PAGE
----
JACKSONVILLE, Fla. -- Prostate cancer affects one in six men in the United States.
After skin cancer, it's the most common cancer for American men and not a topic men tend to discuss.
Research shows that black men are both more likely to be diagnosed with prostate cancer and die from it, although the reasons aren't clear.
Bishop Rudolph McKissick Junior, pastor of Bethel Baptist Institutional Church, is a prostate cancer survivor and now he wants to be a national advocate.
McKissick, who is the pastor of one of the most prominent and historical churches in Jacksonville, is using that platform to educate people about prostate cancer.
He had prostate surgery in May and when he returned to church he wasted no time sharing from the pulpit what the recovery process has been like.
"Over the last five weeks I'm not going to tell you no lies, I've been mad with God. I bargained with God. God I'm 47 I don't have no business having cancer in my body. I don't have no business wearing no diaper, not knowing how to get to the bathroom. My bladder having its own mind, and I can't stop it when it comes," McKissick said.
McKissick says, he believes that when you have an influential voice, it's good that people know that you go through things just like they go through.
McKissick says he found about the prostate cancer only after he had gone to the doctor for something else -- he had no symptoms.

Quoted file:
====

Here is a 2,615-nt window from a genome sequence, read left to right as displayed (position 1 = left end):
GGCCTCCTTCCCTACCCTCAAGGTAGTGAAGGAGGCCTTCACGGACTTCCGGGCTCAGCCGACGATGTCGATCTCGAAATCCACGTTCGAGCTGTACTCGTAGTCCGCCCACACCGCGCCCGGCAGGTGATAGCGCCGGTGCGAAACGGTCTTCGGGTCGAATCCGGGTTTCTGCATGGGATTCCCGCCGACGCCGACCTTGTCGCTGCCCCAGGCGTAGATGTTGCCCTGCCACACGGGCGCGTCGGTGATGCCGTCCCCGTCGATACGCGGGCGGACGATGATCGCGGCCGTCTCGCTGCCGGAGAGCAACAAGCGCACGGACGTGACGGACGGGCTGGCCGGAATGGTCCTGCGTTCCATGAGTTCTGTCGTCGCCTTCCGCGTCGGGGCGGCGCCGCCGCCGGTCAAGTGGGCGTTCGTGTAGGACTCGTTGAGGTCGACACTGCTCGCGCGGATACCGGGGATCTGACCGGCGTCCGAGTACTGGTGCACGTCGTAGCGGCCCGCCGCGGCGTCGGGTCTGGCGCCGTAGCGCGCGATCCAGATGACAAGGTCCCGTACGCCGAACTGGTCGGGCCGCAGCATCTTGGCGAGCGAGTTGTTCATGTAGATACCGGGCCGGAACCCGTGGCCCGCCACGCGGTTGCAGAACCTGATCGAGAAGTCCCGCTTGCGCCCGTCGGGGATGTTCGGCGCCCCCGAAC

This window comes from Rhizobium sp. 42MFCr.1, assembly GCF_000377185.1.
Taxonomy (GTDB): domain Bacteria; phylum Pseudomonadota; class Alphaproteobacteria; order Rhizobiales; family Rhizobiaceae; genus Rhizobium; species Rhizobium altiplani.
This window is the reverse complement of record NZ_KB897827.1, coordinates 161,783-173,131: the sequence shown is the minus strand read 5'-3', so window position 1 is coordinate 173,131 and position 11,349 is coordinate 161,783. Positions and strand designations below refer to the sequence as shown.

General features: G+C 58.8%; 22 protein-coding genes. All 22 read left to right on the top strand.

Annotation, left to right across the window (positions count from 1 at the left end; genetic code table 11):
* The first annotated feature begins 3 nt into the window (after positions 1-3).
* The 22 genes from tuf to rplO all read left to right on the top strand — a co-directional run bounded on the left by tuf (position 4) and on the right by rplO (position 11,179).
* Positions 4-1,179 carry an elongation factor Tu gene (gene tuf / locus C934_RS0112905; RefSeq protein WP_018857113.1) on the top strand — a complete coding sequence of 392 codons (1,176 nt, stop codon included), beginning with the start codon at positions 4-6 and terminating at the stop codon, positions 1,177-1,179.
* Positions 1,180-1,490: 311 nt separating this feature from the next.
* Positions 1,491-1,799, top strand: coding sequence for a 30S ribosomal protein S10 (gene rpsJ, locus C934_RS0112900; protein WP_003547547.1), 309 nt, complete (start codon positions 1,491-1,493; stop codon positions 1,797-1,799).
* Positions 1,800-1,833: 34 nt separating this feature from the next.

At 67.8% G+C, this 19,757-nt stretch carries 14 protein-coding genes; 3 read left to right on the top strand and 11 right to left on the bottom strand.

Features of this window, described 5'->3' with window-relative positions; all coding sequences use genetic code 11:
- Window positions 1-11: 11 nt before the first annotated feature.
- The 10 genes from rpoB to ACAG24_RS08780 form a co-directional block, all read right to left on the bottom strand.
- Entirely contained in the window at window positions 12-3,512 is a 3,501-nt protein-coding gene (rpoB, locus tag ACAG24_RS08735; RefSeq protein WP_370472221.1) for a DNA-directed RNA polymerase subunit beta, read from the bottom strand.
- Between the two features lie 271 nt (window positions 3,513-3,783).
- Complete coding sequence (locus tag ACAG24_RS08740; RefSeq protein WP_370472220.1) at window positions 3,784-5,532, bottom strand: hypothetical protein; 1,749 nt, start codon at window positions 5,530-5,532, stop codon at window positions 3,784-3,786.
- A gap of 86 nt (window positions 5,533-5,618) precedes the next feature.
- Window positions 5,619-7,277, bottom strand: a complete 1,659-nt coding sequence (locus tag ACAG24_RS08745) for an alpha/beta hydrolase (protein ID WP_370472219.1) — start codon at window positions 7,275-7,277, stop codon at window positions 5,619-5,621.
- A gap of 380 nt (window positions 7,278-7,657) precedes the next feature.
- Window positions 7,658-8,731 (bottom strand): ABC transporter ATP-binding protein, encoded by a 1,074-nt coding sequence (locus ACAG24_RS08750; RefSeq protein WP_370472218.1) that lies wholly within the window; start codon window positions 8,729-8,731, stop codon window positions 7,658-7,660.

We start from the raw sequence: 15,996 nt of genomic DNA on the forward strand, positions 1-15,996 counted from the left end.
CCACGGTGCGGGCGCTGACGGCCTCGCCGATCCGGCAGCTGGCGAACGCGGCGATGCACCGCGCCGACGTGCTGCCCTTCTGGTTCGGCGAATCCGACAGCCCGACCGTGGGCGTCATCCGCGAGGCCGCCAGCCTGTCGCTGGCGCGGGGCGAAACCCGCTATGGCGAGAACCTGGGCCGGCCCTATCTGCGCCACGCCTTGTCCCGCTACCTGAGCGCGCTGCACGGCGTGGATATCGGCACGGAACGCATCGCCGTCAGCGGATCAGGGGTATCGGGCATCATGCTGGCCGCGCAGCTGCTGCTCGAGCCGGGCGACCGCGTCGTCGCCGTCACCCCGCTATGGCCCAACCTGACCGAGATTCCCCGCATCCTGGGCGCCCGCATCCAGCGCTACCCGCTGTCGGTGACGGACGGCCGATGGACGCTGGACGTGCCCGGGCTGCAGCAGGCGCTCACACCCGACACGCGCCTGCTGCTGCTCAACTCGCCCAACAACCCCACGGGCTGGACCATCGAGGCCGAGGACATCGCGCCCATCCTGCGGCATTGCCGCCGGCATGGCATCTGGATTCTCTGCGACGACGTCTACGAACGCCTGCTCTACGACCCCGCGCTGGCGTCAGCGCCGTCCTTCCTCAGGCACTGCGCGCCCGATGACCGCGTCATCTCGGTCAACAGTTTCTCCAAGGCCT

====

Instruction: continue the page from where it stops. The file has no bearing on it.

Bishop McKissick says that talking about his victory over prostate cancer publicly is what's helping him to get through it.
"I believe that the church should be the number one vehicle of ministering to social needs, as well as spiritual," he said.
But he hasn't dealt with prostate cancer alone, his three children and his wife Kimberly have been right by his side.
McKissick says if you're enduring prostate cancer right now you can overcome it. You need to be patient with it. You need to do whatever the doctor tells you you need to do.
If you're in the recovery stage of it do your kagel exercises. If you're not going through it, tomorrow make an appointment. You know so many men are scared because you hear prostate exam you think the finger. If it means living take that 10 seconds of discomfort and get that test.
Bishop McKissick says he wants to do more advocating and educating beyond the church.
Particularly in neighborhoods where men don't have insurance and may not be able to get to a doctor.
He also plans to partner with some in the medical field and the American Cancer Society to provide screenings.
If you would like to see some of the other initiatives he has in the works visit his website at HERE.
First Coast News